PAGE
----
School bullies are the subject of several assumptions, most of them half-remembered from our own school days. Bullies are thuggish, unpleasant but basically cowardly sorts, who prey on weaker children in the schoolyard, using either verbal or physical abuse to cement their social status in the pecking order. According to a CNN study, however, this may be flawed. School bullies do not just prey on the nerdy kids who are good at science.
A sociologist called Robert Faris partnered with Diane Felmlee and the CNN for the study, and noted that high school students were caught up in “patterns of cruelty and aggression” centred around an attempt to climb a school’s perceived social hierarchy.
In other words, as social status shifted, children with a higher status became more prone to victimisation, while at the same time were found to be more aggressive in their interactions with other students.
The study was conducted at The Wheatley School in Long Island, New York. 700 students were asked four times about their behaviour and the behavior of others in a 28 question survey during the course of a single semester.
The results suggest that bullying is not just the domain of the troubled outsider figure like Nelson “HaHA!” Muntz from the Simpsons. It is in fact those right at the heart of the school’s social life, some of the most popular and well-liked children, who can be indulging in bullying behaviour.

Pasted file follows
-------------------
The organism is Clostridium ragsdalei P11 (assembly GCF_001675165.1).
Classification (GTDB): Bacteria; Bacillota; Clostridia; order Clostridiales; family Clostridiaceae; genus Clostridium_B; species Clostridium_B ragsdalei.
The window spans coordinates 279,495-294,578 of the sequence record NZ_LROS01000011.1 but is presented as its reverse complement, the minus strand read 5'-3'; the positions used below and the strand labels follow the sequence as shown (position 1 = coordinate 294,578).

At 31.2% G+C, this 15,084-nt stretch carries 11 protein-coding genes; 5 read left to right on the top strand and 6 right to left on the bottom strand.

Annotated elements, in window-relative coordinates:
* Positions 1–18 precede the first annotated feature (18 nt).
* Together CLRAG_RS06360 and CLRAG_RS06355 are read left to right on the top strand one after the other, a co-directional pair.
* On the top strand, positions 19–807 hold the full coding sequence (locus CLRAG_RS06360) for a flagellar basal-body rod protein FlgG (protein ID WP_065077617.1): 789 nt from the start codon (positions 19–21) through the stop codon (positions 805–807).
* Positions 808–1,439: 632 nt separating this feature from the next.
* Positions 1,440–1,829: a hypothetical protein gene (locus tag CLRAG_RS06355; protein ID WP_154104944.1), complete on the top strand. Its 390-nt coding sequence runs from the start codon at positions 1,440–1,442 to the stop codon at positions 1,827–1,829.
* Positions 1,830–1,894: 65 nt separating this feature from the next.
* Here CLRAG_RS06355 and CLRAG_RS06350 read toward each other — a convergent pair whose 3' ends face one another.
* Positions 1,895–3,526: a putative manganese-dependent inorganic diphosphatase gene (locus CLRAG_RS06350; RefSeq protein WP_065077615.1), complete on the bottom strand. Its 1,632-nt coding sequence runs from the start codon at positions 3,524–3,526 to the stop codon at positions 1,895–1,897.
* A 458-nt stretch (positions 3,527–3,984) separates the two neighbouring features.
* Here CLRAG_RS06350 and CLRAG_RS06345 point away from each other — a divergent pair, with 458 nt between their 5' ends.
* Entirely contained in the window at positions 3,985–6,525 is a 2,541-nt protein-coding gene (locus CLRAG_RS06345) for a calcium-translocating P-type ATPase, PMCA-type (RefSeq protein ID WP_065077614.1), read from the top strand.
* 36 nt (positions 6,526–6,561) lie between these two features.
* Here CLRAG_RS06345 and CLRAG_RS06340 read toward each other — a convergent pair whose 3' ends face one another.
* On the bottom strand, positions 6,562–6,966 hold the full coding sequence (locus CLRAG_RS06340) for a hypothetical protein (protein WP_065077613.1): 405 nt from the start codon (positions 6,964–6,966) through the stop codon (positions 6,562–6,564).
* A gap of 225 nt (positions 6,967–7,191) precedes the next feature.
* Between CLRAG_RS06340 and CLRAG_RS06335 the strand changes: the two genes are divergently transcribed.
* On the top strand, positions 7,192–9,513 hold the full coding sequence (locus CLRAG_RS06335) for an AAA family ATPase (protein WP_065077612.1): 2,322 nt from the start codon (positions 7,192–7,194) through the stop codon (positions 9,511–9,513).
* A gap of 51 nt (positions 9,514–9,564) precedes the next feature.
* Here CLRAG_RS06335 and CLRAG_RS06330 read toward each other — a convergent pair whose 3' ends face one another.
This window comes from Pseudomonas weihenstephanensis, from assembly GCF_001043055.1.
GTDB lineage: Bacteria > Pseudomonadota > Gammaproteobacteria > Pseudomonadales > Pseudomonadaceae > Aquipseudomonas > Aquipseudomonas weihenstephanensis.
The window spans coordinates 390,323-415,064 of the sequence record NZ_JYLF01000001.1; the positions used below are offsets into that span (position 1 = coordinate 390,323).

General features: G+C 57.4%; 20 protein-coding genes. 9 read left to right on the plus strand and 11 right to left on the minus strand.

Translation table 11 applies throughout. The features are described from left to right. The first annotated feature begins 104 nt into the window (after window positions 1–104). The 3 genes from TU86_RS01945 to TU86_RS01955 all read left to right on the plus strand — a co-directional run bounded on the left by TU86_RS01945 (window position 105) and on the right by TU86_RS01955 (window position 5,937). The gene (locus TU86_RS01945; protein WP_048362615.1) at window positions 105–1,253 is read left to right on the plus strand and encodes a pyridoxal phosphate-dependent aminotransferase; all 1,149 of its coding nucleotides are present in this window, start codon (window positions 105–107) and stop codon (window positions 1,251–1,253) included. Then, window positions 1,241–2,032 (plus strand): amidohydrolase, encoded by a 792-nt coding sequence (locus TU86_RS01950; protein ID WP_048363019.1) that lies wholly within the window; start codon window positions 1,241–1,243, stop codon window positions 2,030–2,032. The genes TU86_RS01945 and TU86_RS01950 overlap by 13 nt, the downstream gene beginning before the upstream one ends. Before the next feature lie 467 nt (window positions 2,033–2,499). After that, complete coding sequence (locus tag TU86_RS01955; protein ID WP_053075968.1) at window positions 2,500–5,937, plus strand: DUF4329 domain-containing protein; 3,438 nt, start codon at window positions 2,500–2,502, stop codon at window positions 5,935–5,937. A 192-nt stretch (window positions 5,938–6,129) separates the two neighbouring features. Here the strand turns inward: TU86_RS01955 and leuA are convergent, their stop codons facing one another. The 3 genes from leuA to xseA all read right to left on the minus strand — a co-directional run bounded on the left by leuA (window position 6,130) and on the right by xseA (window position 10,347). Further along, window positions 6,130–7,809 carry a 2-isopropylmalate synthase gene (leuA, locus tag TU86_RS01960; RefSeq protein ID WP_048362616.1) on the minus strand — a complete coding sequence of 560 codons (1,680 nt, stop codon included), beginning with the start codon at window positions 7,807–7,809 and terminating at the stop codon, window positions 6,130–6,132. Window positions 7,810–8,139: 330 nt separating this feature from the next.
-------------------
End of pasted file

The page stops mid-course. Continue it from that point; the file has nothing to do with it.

One student interviewed by CNN was Bridget, who said baldly: “No matter what high school you go to, what age you are, what social group you’re in, you’ve been bullied and you are a bully.” Another student openly admitted that he’d considered suicide as a response to his own victimisation.
Although the study has raised some eyebrows due to the affluent nature of the school being featured, co-author Robert Faris claims the results mirror earlier work he had done at rural schools in North Carolina.
The fact that intimidation, victimisation and aggression are rife in schools is unlikely to be news to anyone with the courage to remember their own school days with any honesty, and certainly no surprise to anyone who’s ever worked in a classroom or wider school context. There is a brutal pecking order bubbling away at most educational institutions all over the world, and only a hopeless deluded optimist would claim otherwise.
By bringing these behaviours into the open, however, Faris suggests that there is hope. First, his studies suggested that changes in social status were not really affected by aggression levels – in other words, that bullying doesn’t actually work to improve a student’s place in the pecking order.
Faris also suggested that behaviour may be contagious within school groups. Aggressive behaviour from one person tends to lead to their peers adopting more aggressive behaviour. That sounds awful, but Faris suggests that positive behaviour could be spread in the same way. Either way, he feels that educating students about the lack of effectiveness of bullying and aggression may hold hope for eradicating bullying from the schoolyards of the future.